Why Reports of IPsec’s Death Have Been Greatly Exaggerated
By Nic<img class="alignright size-thumbnail wp-image-1887" title="stock-vector-zombie-rising-from-grave-cartoon-72924934" src="http://vpnhaus.ncp-e.com/wp-content/uploads/2011/05/stock-vector-zombie-rising-from-grave-cartoon-72924934.jpg?w=143" alt="" wid
There’s a camp of IT folks who have been fervently predicting that IPsec is nearing the end of its days, for at least a couple of years now. But the reality is, it’s not dying. Instead, as if it wants to spit in the faces of naysayers, it’s defiantly sticking around. Not only that, IPsec actually seems be thriving and undergoing a resurgence of sorts. This may shock some people, but if one looks closely at the facts, IPsec’s continued existence as a security protocol isn’t really all that shocking.
So, what is it about IPsec that’s allowed it to hold against the alternatives for so long? What drives its staying power? In order to answer this, we’re going to have to take a closer look at IPsec’s primary alternative, SSL, and its successor, TLS. Of all the different security suites, SSL is most often touted as the best competitor to IPsec. While SSL certainly does have its advantages, whether or not it’s actually “better” is entirely in the eye of the beholder.
First, let’s briefly look at a few of the advantages SSL has over IPsec. The first -- and the most significant -- is ease of installation. Most browsers have SSL capability straight out of the box. In other words, whatever “client software” is required for SSL to run comes prepackaged with most every computer system. On top of that, SSL allows for more precise control of user access.
Consequently, SSL/TLS are “application to application” level security protocols. This means, although SSL/TLS are less complicated, they also provide less security, in a sense. A lot of the time, if you want to use SSL/TLS for anything but the basics, you’re going to need to install additional software, thus increasing the complexity of the system. SSL/TLS is, in other words “application dependant.”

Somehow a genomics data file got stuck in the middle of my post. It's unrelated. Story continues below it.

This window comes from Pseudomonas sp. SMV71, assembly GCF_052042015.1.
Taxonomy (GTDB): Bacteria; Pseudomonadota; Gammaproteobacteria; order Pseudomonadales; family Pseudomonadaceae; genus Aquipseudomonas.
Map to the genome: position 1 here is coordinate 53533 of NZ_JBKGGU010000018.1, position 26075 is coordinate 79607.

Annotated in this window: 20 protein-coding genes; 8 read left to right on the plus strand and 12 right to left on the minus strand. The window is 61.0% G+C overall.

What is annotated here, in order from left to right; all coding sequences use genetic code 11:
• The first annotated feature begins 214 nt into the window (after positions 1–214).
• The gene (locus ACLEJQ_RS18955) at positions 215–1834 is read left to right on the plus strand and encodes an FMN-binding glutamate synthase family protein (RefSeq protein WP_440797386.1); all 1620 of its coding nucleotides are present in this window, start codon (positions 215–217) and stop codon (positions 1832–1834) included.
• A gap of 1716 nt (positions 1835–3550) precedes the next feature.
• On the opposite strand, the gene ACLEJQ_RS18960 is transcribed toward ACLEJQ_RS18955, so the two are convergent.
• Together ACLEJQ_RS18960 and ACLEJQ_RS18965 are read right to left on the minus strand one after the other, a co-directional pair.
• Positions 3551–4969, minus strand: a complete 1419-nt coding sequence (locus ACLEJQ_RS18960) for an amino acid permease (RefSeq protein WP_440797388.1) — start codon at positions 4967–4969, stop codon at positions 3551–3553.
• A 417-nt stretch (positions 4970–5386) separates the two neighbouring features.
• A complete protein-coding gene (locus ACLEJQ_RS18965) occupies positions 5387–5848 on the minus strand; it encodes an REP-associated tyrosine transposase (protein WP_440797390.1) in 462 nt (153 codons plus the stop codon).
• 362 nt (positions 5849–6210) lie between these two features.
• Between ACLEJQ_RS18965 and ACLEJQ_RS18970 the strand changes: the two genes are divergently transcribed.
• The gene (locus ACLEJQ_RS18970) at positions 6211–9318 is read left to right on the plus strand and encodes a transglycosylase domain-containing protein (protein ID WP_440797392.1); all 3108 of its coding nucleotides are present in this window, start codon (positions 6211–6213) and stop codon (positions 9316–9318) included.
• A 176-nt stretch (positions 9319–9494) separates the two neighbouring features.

This is, without a doubt, one of the primary reasons SSL/TLS hasn’t overtaken IPsec. The fact that it’s application dependant is a major block- if the client software doesn’t support SSL, you can’t use SSL. So while it’s a lot easier to install initially, you’ll need to install client support for each application that you’re going to need secured.
On the other hand, while IPsec can be complicated to install and configure, it operates completely independently of software. Any online application you use is covered. At its disposal, IPsec also has a considerable array of available options and features. While this certainly does make it more complex, that complexity isn’t necessarily a bad thing. There are a few more advantages and disadvantages to each security option, but I’ve covered those which directly relate to the deployment of the two protocols.
For IPsec, the future’s looking pretty bright- it’s not going away any time soon. IPv6, the newest version of the Internet Protocol Suite, was developed in conjunction with IPsec. As a result, IPsec’s a mandatory element in any implementation of IPv6 that complies with industry standards. Compare this to IPv4, where IPsec was an optional extension. It’s most likely that IPsec and TLS are going to continue evolving in tandem. After all, they’re ultimately just different solutions for different problems. And just as IPsec isn’t necessarily always the solution, neither is SSL/TLS.